Foodimentary—inspired by Hopkins’ popular blog, foodimentary.com—is what he calls a celebration, a daily indulgence and an appreciation of food, culture and nostalgia. It’s also an evocation of Hopkins’ own story, “fleshed out” with recipes, vintage photographs and delightful trivia.
“It’s how I wanted to tell my tale,” says the Birmingham native, “with as much layering as I could bring to it.” It’s comfort food in both senses, a hometown story alongside his favorite dishes.
Hopkins, whose blog began in 2005, came up with the Sherlock Holmes-inspired name during a freewheeling and slightly inebriated post-dinner conversation. Ironically, he had a mild bias against blogs because he felt they tended to be about the blogger, not the subject. He styles himself more as the wizard behind the delicious and decadent curtain. When he discovered the word “foodimentary” was free and clear of copyright, he took it as a sign.
Hopkins’ goal is to lead his readers to their own food-inspired “A-ha!” moment: “When you learn a fact about a food or recipe you think, oh, that makes sense!”
For Foodimentary, Hopkins originally tested 176 recipes, which have been whittled down to a few dozen highlights. Some are personal favorites; others, such as Eggs Benedict, are classics. There’s also his own “personal best” dish, an extra-savory take on grilled cheese featuring sun-dried tomatoes, arugula and sautéed mushrooms on baguette slices.
Altogether, Hopkins estimates he’s introduced the world to around 150 national food holidays. So many, in fact, that one of his proudest achievements is that Google has taken up his food calendar. Foodies can sign up for his daily alerts that include food trivia along with fun historical facts, like his salute to bologna and its Italian origins.
Some holidays are comparatively serious (September 25 honors the multitude of waiters, busers, servers, dishwashers, chefs, etc. in the food service industry) while others are more akin to guilty pleasures. We have “Cheez Doodle Day,” March 5; “Pizza and Beer Day,” October 9; and “Whiskey Sour Day,” August 25 to name a few. This reviewer is looking forward to both the soft and hard taco days, October 3 and 4, respectively, though it seems like October 5 should probably be Alka-Seltzer Day instead of “Apple Betty Day.” While the ubiquitous and beloved fall flavor, pumpkin spice, is seasonally celebrated on October 1, sometimes Hopkins eschews tradition in favor of his own agenda. For example, August is famously among the months when it is considered inadvisable to eat oysters. Perhaps flaunting the all-season convenience of our modern age, he has assigned Oyster Day to August 5.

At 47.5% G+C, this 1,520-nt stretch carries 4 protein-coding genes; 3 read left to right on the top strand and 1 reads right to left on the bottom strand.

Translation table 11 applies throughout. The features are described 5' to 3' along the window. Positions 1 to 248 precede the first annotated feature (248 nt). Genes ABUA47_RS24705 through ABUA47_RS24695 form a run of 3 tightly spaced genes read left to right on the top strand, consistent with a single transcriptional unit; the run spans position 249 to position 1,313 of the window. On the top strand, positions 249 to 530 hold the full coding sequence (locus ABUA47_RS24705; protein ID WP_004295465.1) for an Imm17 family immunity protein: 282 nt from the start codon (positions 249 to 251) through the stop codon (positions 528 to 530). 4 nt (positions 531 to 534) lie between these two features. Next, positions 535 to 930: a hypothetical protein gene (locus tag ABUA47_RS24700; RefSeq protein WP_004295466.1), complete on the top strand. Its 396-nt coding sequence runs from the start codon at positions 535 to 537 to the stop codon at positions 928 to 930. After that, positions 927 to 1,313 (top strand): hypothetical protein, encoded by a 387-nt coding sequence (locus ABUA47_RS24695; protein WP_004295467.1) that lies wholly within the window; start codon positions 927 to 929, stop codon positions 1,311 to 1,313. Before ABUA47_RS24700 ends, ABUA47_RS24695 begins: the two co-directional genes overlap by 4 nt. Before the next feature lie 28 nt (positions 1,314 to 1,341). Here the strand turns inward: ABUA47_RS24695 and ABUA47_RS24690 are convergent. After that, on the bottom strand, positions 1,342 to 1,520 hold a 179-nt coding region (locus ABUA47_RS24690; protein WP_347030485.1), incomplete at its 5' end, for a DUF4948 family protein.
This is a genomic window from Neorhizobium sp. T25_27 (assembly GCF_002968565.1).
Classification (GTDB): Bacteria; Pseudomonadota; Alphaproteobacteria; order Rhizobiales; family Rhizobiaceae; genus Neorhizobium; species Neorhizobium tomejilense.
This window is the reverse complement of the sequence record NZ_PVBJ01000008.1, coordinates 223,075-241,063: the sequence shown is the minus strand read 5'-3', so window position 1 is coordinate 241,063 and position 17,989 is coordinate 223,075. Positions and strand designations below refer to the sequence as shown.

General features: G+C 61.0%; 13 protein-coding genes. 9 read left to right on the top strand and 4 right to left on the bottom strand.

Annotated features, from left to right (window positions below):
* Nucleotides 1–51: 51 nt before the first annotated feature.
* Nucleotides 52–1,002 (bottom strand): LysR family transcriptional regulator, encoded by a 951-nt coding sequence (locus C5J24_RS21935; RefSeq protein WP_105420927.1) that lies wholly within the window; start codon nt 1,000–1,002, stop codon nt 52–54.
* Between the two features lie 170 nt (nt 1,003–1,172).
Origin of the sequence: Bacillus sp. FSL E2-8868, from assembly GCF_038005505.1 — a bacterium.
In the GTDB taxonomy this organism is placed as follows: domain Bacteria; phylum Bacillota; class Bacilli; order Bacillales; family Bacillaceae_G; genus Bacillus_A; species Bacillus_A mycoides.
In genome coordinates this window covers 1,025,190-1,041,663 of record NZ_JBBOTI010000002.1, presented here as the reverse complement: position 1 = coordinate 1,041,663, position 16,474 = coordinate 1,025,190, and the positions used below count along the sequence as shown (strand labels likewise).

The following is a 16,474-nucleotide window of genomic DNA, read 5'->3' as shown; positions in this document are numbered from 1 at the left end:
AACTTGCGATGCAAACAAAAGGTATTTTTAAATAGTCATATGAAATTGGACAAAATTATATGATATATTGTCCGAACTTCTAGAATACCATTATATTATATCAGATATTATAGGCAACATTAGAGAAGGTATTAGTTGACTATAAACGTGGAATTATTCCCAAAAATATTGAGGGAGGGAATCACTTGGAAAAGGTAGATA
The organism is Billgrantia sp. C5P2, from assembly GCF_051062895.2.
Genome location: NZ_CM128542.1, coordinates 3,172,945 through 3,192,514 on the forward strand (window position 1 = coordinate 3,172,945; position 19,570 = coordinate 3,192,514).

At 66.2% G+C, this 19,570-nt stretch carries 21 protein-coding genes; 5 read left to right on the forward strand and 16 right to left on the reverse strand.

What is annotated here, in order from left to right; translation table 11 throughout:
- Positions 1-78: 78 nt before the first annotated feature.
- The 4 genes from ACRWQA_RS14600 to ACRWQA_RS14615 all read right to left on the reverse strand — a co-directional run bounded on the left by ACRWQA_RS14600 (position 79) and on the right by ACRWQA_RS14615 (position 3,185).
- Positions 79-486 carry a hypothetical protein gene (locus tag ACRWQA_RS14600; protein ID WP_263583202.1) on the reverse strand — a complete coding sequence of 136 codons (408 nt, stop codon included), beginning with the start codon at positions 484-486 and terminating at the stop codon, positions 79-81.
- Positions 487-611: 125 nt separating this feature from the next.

Adding to the nonstop fun are the trivia questions in the sidebars. The word “zucchini” may translate from Italian into “small squash,” but a full-grown fruit can grow the size of a baseball bat—no doubt thanks to the same food science that allows us to eat oysters year-round. Peanuts have more antioxidants than either green tea or spinach; Brits like to enjoy pigs in a blanket on Thanksgiving; ramen noodles were taken into outer space; Italy is the world’s largest exporter of caviar. This is a book that could easily be displayed in the kitchen or on a coffee table for visitors to leisurely graze.
One of the more intriguing elements of Foodimentary is that the illustrations are by four different artists, one for each season, which are harmonious without being identical. “I wanted each season to have a slightly different feel as you travel through the book,” Hopkins, a former interior designer, says. “I didn’t want the concept just to be about a series of days, I wanted [the nostalgia] to visually rise up under a seemingly simple premise.”
Now that his whimsical almanac has gone public, Hopkins is stirring up ideas for a second book. He envisions a more serious reference title, though still accessible: “Need a quick substitute in a recipe? Don’t go to Google, go to Foodimentary.” He managed most of his first book’s text in six weeks, so followers may not have to wait too long.
Speaking of whimsy, Foodimentary begins with March because spring is Hopkins’ favorite food season. He says it’s the “best time to me to celebrate food.” Hey—it worked for the Romans.